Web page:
Speedy Recovery Seems Unlikely in 2012
“Perspectives on the housing marketrndepend on where you sit,” according to Freddie Mac’s U.S.rnEconomic and Housing Market Outlook</ifor January. The monthly forecast notedrnthat existing home sales increased in November, the inventory of unsold homesrndecreased to a six to seven month supply, and Freddie Mac's economists predictrnhome sales will grow between 2 and 5 percent in 2012. </p
Butrnthere is “a historically large gap between sentiments of buyers and sellers.” Nearly 80 percent of American householdsrnbelieve it is a good time to buy a home, but sellers are not as happy, withrnonly 7.6 percent who responded to a Mortgage Bankers Association surveyrnbelieving that it is a good time to sell. rnIf this gap doesn’t narrow, Freddie Mac’s economists say, thernhousing-market recovery will be delayed.</p
The monthly report titled Toasting the New Year with a Glass Half Fullrnconcludes that, while the economy is undoubtedly in a better place that thernsame time a year ago, a speedy recovery still seems unlikely this year. </p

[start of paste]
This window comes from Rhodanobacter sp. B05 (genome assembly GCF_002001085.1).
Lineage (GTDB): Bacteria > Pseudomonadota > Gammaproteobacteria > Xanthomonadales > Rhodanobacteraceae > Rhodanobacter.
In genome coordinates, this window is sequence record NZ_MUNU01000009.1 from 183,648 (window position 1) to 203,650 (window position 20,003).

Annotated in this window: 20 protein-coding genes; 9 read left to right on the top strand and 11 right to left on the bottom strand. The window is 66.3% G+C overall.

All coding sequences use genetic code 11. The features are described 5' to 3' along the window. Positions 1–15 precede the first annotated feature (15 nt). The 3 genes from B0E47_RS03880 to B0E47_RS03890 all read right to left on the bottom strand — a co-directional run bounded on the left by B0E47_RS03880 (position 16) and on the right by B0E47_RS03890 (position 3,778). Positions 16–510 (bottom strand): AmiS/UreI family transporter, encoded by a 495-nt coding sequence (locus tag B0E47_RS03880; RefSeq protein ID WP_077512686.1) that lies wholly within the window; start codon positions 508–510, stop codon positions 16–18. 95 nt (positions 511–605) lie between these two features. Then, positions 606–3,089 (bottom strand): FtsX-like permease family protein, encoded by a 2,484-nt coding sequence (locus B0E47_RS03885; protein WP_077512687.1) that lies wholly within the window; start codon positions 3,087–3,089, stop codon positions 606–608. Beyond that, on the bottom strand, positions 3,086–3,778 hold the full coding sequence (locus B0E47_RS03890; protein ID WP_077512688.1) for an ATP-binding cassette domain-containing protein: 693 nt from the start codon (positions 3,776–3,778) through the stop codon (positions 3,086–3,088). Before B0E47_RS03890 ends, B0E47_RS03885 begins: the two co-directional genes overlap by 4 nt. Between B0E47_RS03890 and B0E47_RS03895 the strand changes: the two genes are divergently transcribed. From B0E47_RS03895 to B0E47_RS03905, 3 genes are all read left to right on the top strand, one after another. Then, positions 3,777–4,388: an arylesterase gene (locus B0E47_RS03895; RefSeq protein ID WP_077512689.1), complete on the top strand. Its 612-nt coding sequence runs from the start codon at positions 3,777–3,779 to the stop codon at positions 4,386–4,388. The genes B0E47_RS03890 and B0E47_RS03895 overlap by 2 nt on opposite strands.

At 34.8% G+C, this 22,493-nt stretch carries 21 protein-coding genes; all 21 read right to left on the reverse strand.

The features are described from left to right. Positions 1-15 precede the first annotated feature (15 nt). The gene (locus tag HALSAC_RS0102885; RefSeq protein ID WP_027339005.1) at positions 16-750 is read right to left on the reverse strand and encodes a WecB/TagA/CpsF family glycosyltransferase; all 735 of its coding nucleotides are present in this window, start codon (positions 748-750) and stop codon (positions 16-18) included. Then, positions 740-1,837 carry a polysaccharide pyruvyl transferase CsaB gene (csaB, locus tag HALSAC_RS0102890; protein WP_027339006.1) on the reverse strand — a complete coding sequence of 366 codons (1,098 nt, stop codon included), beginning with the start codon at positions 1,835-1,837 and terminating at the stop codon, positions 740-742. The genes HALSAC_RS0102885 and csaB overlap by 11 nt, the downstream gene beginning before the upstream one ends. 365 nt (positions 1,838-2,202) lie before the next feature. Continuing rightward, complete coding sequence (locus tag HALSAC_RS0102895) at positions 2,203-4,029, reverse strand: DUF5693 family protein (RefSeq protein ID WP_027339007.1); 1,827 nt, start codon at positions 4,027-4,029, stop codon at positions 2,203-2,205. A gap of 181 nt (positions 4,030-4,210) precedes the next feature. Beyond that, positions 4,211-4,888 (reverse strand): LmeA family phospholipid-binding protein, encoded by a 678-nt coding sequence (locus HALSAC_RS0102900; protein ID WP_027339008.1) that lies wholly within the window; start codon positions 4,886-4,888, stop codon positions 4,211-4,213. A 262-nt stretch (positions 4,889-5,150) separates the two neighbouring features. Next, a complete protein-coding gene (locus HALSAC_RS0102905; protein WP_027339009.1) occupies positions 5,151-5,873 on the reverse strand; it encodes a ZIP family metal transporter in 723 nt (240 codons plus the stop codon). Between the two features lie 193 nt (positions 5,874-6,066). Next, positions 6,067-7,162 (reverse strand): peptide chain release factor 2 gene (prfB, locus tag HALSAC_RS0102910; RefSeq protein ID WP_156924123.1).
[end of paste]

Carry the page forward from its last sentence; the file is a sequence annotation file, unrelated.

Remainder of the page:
Other highlights of the Outlook</p<ul class="unIndentedList"<liEconomic growth will likelyrnstrengthen to about 2.1 percent in the first quarter. </li<liThe current U.S. unemployment raternof 8.5 percent is likely to increase after seasonal gains are reversed. </li<liMortgage rates are projected tornremain very low, at least in the beginning of 2012. </li</ul
Frank Nothaft, Freddie Mac, vicernpresident and chief economist said, “With the new year comes a sense ofrncautious optimism. There are some positive signs in the job market and consumerrnconfidence; housing is starting to raise hopes for continued gradual economicrnrecovery. But the economy still is giving some mixed messages.”
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